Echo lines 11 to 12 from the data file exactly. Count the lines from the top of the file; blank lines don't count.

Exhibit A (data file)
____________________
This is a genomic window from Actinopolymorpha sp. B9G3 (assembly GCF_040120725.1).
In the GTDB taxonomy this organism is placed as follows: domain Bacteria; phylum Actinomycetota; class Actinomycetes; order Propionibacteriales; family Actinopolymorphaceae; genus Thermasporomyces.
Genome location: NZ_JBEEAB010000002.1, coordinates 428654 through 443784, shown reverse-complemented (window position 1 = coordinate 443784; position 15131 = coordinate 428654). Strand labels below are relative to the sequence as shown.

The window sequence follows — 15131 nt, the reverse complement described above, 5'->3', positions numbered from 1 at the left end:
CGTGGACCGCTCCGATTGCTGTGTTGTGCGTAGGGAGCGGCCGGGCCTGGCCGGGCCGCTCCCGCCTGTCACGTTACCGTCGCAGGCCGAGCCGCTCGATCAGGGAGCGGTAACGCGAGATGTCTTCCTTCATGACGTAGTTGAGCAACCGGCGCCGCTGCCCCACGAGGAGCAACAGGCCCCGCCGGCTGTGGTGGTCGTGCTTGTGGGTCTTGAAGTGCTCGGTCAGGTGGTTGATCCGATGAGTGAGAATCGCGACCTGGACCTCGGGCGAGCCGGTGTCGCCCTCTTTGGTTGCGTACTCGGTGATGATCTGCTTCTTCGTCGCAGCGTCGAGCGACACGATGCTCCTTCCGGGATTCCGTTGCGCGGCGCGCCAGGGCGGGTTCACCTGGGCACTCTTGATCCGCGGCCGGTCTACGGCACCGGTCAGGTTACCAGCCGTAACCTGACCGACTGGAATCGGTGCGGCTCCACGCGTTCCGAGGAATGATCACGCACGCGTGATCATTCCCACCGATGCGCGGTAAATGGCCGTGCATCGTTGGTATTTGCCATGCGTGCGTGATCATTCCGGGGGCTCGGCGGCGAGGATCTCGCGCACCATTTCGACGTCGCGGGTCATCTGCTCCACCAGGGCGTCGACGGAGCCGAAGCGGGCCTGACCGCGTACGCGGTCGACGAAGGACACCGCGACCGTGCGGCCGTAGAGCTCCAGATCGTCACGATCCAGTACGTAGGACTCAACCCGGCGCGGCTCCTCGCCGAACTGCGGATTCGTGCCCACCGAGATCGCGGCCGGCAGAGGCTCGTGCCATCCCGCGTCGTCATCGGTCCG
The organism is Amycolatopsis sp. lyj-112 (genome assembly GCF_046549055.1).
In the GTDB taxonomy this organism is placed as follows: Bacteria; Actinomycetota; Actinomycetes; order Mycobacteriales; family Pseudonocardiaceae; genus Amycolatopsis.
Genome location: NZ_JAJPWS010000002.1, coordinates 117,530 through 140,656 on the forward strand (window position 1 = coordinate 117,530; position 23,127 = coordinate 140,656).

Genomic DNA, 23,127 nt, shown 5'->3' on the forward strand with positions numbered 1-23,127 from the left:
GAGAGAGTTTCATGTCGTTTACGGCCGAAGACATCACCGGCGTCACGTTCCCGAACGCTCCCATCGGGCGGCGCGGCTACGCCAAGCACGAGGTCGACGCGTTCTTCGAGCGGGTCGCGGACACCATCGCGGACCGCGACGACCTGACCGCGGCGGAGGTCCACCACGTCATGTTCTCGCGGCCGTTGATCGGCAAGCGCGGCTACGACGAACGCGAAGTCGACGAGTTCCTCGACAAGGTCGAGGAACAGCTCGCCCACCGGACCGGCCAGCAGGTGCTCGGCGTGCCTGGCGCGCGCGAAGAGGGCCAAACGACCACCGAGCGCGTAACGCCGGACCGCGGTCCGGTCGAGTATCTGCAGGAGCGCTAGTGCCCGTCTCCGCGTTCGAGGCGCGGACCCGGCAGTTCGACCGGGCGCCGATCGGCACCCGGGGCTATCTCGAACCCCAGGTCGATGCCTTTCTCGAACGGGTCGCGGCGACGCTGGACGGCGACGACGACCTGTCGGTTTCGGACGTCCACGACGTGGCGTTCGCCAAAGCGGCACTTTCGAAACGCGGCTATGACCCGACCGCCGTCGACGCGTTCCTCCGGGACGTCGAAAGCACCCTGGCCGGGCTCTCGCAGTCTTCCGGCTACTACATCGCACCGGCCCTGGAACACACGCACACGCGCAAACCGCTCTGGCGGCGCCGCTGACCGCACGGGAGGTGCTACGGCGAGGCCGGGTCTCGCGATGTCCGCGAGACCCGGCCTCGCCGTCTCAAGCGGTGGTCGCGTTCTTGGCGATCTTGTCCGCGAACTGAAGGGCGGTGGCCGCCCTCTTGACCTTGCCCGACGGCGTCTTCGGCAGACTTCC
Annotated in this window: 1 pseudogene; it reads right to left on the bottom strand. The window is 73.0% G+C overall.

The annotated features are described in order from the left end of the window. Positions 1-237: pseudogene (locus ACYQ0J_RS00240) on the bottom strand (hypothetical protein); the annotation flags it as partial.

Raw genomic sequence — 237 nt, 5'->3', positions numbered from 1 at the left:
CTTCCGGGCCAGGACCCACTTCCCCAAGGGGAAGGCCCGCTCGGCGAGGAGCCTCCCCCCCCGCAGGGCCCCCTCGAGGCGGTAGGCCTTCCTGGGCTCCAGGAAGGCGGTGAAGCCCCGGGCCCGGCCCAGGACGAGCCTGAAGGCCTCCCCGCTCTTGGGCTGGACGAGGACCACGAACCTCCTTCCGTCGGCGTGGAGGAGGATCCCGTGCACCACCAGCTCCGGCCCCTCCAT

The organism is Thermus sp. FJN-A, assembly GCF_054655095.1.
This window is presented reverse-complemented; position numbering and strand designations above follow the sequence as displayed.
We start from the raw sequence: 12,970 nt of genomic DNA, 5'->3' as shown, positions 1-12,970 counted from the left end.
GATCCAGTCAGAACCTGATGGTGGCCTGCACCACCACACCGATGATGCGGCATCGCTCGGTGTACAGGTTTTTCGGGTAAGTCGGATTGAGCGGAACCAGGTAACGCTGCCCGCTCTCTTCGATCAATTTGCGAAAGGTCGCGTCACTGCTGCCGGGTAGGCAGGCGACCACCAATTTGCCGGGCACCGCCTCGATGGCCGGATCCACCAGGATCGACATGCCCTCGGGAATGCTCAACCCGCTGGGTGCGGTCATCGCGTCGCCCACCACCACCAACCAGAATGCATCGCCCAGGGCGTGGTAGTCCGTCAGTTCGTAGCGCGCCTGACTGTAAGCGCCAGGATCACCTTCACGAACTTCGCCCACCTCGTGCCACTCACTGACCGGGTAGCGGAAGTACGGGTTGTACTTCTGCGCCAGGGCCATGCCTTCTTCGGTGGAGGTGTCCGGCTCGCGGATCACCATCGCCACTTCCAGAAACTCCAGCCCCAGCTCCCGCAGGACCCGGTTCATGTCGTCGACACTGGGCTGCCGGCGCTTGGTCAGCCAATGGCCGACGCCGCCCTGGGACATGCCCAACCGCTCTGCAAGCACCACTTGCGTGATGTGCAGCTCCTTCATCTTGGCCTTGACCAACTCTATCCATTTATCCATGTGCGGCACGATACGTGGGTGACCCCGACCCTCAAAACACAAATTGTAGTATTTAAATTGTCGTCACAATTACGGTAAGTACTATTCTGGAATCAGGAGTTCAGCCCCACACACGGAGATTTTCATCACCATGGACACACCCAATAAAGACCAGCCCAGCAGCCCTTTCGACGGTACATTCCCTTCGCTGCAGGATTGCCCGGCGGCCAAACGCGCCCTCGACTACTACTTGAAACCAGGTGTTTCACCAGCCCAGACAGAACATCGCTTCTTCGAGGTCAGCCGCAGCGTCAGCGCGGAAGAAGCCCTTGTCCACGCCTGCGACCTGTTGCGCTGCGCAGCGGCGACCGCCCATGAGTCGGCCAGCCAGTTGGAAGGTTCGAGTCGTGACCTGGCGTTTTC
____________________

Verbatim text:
Annotated in this window: 1 pseudogene; it reads right to left on the bottom strand. The window is 73.0% G+C overall.

The annotated features are described in order from the left end of the window. Positions 1-237: pseudogene (locus ACYQ0J_RS00240) on the bottom strand (hypothetical protein); the annotation flags it as partial.